If barely hypertension does not reply to life-style change, remedy may help

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Healthcare professionals should consider prescribing medication for patients with mildly elevated blood pressure if levels do not decrease after six months of healthy lifestyle changes, according to new scientific opinion from the American Heart Association. The statement, published today in the association's journal Hypertension, fills a void in policy recommendations by addressing untreated Stage 1 (130-139 / 80-89 mm Hg) hypertension, which was not fully addressed in 2017 Treatment guidelines.

The American College of Cardiology / American Heart Association's 2017 Blood Pressure Management Recommendation for Patients with Stage 1 Hypertension and Low Blood Pressure (Changes to healthy lifestyle and subsequent repetition of blood pressure monitoring in six months. For Patients with Stage 1 hypertension and high blood pressure)> 10%) 10-year risk of heart attack or stroke. The guidelines recommend antihypertensive medication in addition to a healthy lifestyle.

Today's scientific opinion suggests that physicians should consider medication for patients with a low 10-year risk when striving for blood pressure (high blood pressure) goals.

"There are no treatment recommendations in the current guidelines for patients with a relatively low short-term risk of heart disease if blood pressure does not drop below 130 mm Hg after six months of recommended lifestyle changes," said Dr. Daniel W. Jones. FAHA, Chair of the Statement Writing Group, Professor and Dean Emeritus of the University of Mississippi Medical School in Jackson, Mississippi, and past President of the American Heart Association. "This statement fills that gap."

Many people with stage 1 high blood pressure are adults under 40 years of age. There are no randomized controlled studies examining these patients' risk of cardiovascular disease. Therefore, the statement-making committee relied on other evidence, including observational studies, that focused on the relationship between these patients' blood pressure and cardiovascular disease.

"We know that people with blood pressure less than 130/80 mm Hg have fewer markers of cardiovascular risk, such as increased coronary calcium, enlarged heart, or build-up of fatty deposits called atherosclerosis in the neck arteries. There is strong evidence of this treatment for high blood pressure saving lives by reducing the risk of heart attacks and strokes, "Jones said.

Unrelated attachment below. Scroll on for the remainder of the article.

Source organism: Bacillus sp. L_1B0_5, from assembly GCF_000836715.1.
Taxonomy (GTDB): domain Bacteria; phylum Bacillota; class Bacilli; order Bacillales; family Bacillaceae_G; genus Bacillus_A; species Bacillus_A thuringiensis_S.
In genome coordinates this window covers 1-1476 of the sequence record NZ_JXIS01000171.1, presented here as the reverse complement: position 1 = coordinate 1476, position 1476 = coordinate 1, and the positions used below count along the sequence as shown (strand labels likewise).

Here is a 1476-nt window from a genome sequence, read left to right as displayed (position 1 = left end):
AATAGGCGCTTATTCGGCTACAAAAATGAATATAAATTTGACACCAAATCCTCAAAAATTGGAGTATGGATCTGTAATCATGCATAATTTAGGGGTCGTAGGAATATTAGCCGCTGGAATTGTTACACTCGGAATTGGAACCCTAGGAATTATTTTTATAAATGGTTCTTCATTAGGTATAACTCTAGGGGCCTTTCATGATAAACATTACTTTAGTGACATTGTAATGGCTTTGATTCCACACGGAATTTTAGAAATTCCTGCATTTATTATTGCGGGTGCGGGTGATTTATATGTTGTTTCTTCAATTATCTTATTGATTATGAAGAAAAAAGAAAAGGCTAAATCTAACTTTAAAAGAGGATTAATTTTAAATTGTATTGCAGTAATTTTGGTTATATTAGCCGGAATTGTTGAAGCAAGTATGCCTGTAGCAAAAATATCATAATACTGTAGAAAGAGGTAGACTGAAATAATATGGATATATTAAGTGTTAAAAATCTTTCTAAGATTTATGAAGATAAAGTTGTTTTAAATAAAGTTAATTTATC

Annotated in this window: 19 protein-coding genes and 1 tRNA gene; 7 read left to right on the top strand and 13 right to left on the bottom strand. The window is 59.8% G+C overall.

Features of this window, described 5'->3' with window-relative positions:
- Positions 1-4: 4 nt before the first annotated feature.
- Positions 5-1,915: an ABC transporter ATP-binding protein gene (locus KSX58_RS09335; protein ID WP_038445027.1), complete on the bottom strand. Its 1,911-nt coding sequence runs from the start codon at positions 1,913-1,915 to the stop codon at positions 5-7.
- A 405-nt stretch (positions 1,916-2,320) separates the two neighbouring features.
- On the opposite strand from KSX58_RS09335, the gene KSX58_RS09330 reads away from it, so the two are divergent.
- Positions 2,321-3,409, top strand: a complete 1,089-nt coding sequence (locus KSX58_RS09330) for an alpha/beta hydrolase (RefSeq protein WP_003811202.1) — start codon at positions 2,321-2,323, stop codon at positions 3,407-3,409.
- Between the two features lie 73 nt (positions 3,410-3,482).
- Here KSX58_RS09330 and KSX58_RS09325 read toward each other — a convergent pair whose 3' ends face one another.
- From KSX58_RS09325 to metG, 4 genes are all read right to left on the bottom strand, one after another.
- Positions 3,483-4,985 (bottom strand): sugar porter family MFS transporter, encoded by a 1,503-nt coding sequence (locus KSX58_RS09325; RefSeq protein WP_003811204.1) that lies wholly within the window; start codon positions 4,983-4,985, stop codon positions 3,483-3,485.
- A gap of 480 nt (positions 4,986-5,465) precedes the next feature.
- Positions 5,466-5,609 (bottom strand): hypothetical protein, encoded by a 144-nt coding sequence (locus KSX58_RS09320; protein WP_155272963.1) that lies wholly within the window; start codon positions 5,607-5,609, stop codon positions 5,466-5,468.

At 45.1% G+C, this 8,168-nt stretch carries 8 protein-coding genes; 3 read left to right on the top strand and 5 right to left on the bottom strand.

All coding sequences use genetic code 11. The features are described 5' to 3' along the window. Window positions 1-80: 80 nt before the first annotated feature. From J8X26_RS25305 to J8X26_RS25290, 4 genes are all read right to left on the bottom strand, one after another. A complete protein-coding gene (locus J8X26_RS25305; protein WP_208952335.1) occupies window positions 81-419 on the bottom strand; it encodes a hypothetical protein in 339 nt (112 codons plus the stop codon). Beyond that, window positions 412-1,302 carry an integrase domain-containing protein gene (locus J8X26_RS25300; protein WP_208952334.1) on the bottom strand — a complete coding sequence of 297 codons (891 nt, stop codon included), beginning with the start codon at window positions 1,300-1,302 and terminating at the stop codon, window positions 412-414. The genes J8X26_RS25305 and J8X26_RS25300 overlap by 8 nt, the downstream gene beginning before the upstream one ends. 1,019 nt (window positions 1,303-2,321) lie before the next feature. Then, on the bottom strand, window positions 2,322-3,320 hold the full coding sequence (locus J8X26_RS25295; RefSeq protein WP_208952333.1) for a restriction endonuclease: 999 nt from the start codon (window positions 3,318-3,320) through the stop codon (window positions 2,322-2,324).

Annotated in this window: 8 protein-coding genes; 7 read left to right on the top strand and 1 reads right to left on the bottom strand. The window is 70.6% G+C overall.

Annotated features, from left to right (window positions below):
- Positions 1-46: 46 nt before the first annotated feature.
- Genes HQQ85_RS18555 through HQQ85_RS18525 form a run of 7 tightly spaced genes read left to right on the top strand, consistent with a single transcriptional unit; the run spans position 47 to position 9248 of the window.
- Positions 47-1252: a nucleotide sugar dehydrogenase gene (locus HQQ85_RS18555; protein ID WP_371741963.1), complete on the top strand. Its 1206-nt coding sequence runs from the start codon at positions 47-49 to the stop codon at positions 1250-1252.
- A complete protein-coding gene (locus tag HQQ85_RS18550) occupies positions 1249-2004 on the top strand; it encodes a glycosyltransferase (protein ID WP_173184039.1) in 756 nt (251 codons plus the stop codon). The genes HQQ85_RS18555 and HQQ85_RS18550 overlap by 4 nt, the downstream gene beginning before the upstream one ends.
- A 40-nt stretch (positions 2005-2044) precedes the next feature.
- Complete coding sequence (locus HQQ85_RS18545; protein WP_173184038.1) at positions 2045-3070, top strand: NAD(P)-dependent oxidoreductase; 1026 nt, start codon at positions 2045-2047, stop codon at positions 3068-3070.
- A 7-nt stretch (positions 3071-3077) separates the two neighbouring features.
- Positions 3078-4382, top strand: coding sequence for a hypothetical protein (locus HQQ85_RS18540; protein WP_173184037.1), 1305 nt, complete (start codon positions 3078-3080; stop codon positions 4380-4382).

Healthy lifestyle changes to lower blood pressure include achieving ideal body weight, exercising (30 minutes on most days of moderate to vigorous physical activity, if possible), limiting dietary sodium levels, improving potassium intake, and following DASH guidelines. Diet (Dietary Approaches to Stop Hypertension) (combination diet of fruits and vegetables with low-fat dairy products and reduced saturated fat and total fat). In addition, patients should be advised to limit alcohol and not smoke. These remain the cornerstone of cardiovascular disease prevention.

"If blood measurements don't improve after six months with lifestyle changes, doctors should consider adding medications to control blood pressure," Jones said. "This is an important message that patients should hear too, as they should have their blood pressure checked regularly to monitor progress. If they don't achieve a mean daily systolic blood pressure less than 130 mm Hg, it is probably time to get one Start talking to her doctor about practical next steps, including adding medication to control her blood pressure. "

For people who took antihypertensive drugs as adolescents, there is evidence that, without intervention, they are likely to develop markers of cardiovascular disease in young adulthood. The statement suggests that the original indication to begin treatment, usually to ward off organ damage from long-term high blood pressure, should be considered when assessing the need to continue medication.

The draftspersons recognize that it is difficult to achieve and maintain lifestyle change goals over time. "In America and most of the developed world, it is very difficult to limit sodium enough to lower blood pressure," said Jones, "and it is difficult for all of us to maintain a healthy weight in what I describe as a toxic food environment. Us . " We want doctors to advise patients to take healthy lifestyle changes seriously and to do their best. We certainly prefer to meet blood pressure goals without additional medication. However, successful treatment for high blood pressure extends both years and quality of life. "

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More information:
Daniel W. Jones et al., Management of Stage 1 Hypertension in Adults at Low 10-Year Risk for Cardiovascular Disease: Bridging the Gap: A Scientific Opinion from the American Heart Association, Hypertension (2021). DOI: 10.1161 / HYP.0000000000000195

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American Heart Association

If mildly high blood pressure doesn't respond to a lifestyle change, medication can help (2021, April 29).
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